Wrath of The Swamp Thing

“Vengeance be mine!” sayeth The Swamp Thing.

Ok, he never actually said that. Old Swampy is a great many things (pardon the pun), but loquacious isn’t one of them.

But seriously, if there’s a dude you DON’T want mad at you in the realm of comics, it’s the SWAMP THING. Case in point:

The Death of Sunderland!

(aka Hugs for a smug old bastard)

After fan-favorite scribe Alan Moore did a number on ol’ Swampy back in the 80s, he’s been a raving mudslide of vengeance, squishing anyone who so much as looks at him the wrong way. Not only has his enemies died in horrifyingly satisfactory ways but he has made the entire planet quake in the wake of his wrath. I guess this is what happens when one being controls the whole of nature as effortlessly as we would handle a TV remote.

The Swamp Thing first achieved this heightened sense of vengeance in Moore’s “The Anatomy Lesson” way back in Saga of The Swamp Thing #21, the first ever Swampy story arc by the British Wunderkind (after briefly wrapping up former writer Martin Pasko’s storyline in SOTST #20). Upon finding out that he was never truly Alec Holland, but rather a plant who only THOUGHT he was Holland and tried his best to copy a human form utilizing the bio-restorative formula, Swamp Thing takes out his rage on a frail old man called Sunderland (who was, admittedly, his captor at the time) by smothering him to death against his muck-encrusted chest. Later on in the series, our favorite muck monster goes on to viciously break the arm of Jason Woodrue while the latter was brandishing a chainsaw. The crack of bone still echoes viscerally in my mind after all these years, a nightmare SFX that will haunt me forever, probably. Not content with merely causing intense physical trauma, Swamp Thing then goes on to viciously maul Woodrue’s belief-system with his monstrously drawn out rhetoric of the way the ecosystem actually works, causing perhaps the worst case of cognitive dissonance ever. I call this bit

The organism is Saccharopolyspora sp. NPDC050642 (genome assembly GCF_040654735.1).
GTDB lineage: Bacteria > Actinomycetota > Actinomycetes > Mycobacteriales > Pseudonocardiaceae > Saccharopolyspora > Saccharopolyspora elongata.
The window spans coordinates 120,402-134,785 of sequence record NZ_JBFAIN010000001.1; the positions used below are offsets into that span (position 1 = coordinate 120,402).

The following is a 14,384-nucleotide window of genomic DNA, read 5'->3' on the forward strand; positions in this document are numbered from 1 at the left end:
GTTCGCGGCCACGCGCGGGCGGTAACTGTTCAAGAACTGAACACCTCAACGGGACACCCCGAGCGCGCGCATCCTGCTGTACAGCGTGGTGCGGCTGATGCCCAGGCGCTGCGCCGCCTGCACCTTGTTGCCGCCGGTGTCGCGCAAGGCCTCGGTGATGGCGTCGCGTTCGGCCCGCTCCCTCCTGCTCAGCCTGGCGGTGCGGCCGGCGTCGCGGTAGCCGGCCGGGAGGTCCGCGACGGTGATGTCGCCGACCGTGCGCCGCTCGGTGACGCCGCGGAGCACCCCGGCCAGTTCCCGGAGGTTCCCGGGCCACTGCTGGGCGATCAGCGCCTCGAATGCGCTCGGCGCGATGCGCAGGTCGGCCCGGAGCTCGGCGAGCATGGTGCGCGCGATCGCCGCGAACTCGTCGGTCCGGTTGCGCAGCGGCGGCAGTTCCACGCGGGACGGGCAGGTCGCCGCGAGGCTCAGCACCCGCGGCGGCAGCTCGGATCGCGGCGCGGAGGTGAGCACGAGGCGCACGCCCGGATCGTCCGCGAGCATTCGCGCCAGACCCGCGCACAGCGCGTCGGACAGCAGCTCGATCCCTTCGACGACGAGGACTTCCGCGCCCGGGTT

The Maiming of Woodrue!

(aka “You call yourself a scientist??”)

In subsequent issues Swamp Thing slowly loses his faux humanity and becomes almost godlike, viewing people much as we would ants. No longer adhering to any code of superhero morality (if he ever did) he goes on to beat Batman to a pulp while inundating Gotham City with rampant vegetation that shuts down the city. All this because the good people of Gotham deemed it necessary to arrest Abby Cable for her unnatural love affair with a plant (as documented by a pervy photographer). Said plant is, of course, our very own walking green vegetable afrodisiac The Swamp Thing. This sordid episode does, of course, need it’s own title. Therefore, I give you

The Humiliation of The Bat

(aka “Alfred! Where’s the weed killer?”)

Later, an assassination attempt gone wrong sends Swamp Thing’s consciousness into space where he has numerous adventures, and when he finally returns to earth he mercilessly executes those responsible for the attempt on his life by killing them in a variety of disgusting and stomach-turning ways. (Example: One is killed by a bunch of roses that bursts to virulent life when he presents them to his lady, and another transgressor gets smothered in petals. The worst murder, however, is the man eating a lettuce-sandwich, who suddenly feels a spurt of growth inside him which turns out to be a rapidly expanding tree that slowly bursts from his body, causing him horrific pain before he dies. Death by roses, death by petals, death by lettuce. I call this

Mother Nature’s Triptych of Death!

(aka Flowers are a man’s worst friends)

So, to reiterate: NEVER GET OL’ SWAMPY MAD. Not unless you want roots sprouting from every orifice. And if you have any criminal inclinations, AVOID THE LOUISIANA SWAMPS AT ALL TIMES. They could be seriously bad for your health.

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